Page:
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Alec Baldwin’s ‘Rust’ Charges Downgraded, Maximum Prison Time Reduced to 18 Months

Prosecutors have dropped a firearm enhancement charge against Baldwin, after the actor's lawyers argued the law passed after the shooting.

Alec Baldwin

Alec Baldwin

Photo by Mark Sagliocco/Getty Images for National Geographic

Alec Baldwin’s charges in the fatal “Rust” movie set shooting case have been significantly downgraded, after the prosecution opted to drop breaking New Mexico’s firearm enhancement statute from the case. Altered charges against the actor and fellow defendant Hannah Gutierrez-Reed were filed by the prosecution Friday.

The firearm enhancement law carries a minimum prison sentence of five years for those who break the law. With the charges now dropped, Baldwin and Gutierrez-Reed face a maximum prison sentence of only 18 months, or 1 and a half years, if they are convicted of involuntary manslaughter in the death of Halyna Hutchins.

“In order to avoid further litigious distractions by Mr. Baldwin and his attorneys, the District Attorney and the special prosecutor have removed the firearm enhancement to the involuntary manslaughter charges in the death of Halyna Hutchins on the “Rust” film set,” the New Mexico DA spokesperson Heather Brewer said in a statement provided to IndieWire. “The prosecution’s priority is securing justice, not securing billable hours for big-city attorneys.”

Attorneys for Baldwin filed a motion to remove the firearm enhancement charges from the case earlier this month, arguing that the DA committed a “basic legal error” in charging the actor under said law. The October 2021 shooting, in which an accident with a gun Baldwin was holding on the set of “Rust” resulted in the death of cinematographer Hutchins, took place seven months before the law officially came into effect in the state in May 2022. Baldwin and Gutierrez-Reed, who served as the armorer for the film, were charged for involuntary manslaughter on January 31.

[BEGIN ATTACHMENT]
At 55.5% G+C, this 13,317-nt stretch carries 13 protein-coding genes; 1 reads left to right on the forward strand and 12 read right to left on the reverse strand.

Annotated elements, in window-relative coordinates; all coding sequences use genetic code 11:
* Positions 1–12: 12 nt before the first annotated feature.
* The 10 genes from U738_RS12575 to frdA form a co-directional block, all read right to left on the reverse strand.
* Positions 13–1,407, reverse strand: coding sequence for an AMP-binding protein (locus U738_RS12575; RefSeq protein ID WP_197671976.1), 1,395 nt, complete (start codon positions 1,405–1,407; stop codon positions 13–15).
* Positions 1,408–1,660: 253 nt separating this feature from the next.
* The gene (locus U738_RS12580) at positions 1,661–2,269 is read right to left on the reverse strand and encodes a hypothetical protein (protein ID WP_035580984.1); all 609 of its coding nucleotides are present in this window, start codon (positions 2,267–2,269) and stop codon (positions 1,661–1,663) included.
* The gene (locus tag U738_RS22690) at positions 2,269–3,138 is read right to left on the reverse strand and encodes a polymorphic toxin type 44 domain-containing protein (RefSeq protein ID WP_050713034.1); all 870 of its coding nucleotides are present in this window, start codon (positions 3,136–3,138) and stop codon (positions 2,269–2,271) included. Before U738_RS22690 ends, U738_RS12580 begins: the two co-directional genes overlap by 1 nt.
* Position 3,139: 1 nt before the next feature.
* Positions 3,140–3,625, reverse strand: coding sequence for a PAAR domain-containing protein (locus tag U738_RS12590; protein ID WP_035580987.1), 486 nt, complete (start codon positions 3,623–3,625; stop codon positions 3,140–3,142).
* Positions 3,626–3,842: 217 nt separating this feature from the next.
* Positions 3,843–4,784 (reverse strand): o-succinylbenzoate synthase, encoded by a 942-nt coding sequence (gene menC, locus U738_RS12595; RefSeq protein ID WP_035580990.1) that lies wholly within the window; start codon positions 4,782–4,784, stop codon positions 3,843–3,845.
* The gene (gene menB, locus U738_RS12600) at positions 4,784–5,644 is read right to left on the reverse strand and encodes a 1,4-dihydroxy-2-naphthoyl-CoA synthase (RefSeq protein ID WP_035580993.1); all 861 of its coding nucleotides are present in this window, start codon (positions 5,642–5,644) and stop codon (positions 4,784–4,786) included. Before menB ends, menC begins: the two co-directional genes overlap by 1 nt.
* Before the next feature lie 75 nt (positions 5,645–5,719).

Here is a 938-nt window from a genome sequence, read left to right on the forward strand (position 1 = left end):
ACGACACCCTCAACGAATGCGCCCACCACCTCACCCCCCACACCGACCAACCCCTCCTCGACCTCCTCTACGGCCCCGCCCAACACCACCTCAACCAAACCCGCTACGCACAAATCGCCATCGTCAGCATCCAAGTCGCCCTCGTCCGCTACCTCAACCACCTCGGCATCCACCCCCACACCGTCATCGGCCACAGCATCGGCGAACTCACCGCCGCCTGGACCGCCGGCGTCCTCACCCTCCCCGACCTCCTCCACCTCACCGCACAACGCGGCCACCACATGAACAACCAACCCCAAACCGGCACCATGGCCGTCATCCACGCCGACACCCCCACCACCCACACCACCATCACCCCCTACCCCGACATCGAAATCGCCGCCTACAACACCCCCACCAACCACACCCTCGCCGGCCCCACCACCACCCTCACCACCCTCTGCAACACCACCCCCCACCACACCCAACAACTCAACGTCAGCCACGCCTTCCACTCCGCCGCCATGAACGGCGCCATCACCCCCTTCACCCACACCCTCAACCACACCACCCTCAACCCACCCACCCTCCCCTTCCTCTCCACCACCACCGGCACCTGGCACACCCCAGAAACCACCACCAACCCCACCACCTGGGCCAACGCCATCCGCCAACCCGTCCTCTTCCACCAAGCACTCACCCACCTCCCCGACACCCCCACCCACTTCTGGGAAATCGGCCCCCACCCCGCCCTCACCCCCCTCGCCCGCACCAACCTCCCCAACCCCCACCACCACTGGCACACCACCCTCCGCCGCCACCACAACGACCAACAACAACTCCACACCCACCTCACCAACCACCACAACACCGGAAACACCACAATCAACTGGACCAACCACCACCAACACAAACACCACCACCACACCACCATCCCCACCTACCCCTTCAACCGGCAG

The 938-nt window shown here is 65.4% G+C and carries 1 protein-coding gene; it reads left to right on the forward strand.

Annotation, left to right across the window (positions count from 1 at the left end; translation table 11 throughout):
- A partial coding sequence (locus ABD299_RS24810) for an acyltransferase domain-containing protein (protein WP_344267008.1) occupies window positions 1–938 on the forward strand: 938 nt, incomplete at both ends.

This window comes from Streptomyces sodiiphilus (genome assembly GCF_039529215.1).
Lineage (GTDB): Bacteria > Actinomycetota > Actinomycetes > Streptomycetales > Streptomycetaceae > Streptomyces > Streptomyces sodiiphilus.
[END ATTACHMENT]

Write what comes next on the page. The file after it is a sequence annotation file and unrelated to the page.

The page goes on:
In the February 10 motion to drop the statute, Baldwin’s attorneys said charging him under the law “would be unconstitutionally retroactive, and the government has no legitimate basis.” Under the current firearm enhancement laws, defendants face a minimum five-year sentence if a gun is discharged during a felony. The law in effect at the time of the “Rust” incident instead can only be applied if a defendant shows intent to injure or intimidate a person, which does not apply to the accidental shooting.

“We applaud the decision of the District Attorney to dismiss the firearm enhancement and it was the right call, ethically, and on the merits,” Jason Bowles, the attorney for Gutierrez-Reed, said in a statement. Attorneys for Baldwin declined to comment.

Baldwin and Gutierrez-Reed are scheduled to be arraigned this coming Friday.

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